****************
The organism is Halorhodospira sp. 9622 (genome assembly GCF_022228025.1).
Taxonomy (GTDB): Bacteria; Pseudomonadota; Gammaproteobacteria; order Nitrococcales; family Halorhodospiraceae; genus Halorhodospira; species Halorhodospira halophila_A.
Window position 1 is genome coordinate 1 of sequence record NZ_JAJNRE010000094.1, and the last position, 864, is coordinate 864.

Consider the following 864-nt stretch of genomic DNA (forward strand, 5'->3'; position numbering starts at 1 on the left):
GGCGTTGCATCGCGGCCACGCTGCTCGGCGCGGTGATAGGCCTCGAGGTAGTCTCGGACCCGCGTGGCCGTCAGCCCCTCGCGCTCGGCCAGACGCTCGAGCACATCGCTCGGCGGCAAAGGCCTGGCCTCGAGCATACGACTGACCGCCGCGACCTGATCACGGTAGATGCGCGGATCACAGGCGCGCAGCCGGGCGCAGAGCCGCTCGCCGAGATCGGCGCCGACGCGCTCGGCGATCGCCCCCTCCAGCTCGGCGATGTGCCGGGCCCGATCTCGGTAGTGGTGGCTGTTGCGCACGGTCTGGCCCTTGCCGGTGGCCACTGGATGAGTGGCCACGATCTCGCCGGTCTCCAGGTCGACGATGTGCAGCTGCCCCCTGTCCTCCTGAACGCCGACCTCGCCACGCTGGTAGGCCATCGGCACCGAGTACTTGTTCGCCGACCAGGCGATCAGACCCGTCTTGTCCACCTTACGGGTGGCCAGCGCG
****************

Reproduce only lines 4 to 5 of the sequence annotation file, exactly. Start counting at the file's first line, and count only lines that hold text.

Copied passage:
Consider the following 864-nt stretch of genomic DNA (forward strand, 5'->3'; position numbering starts at 1 on the left):
GGCGTTGCATCGCGGCCACGCTGCTCGGCGCGGTGATAGGCCTCGAGGTAGTCTCGGACCCGCGTGGCCGTCAGCCCCTCGCGCTCGGCCAGACGCTCGAGCACATCGCTCGGCGGCAAAGGCCTGGCCTCGAGCATACGACTGACCGCCGCGACCTGATCACGGTAGATGCGCGGATCACAGGCGCGCAGCCGGGCGCAGAGCCGCTCGCCGAGATCGGCGCCGACGCGCTCGGCGATCGCCCCCTCCAGCTCGGCGATGTGCCGGGCCCGATCTCGGTAGTGGTGGCTGTTGCGCACGGTCTGGCCCTTGCCGGTGGCCACTGGATGAGTGGCCACGATCTCGCCGGTCTCCAGGTCGACGATGTGCAGCTGCCCCCTGTCCTCCTGAACGCCGACCTCGCCACGCTGGTAGGCCATCGGCACCGAGTACTTGTTCGCCGACCAGGCGATCAGACCCGTCTTGTCCACCTTACGGGTGGCCAGCGCG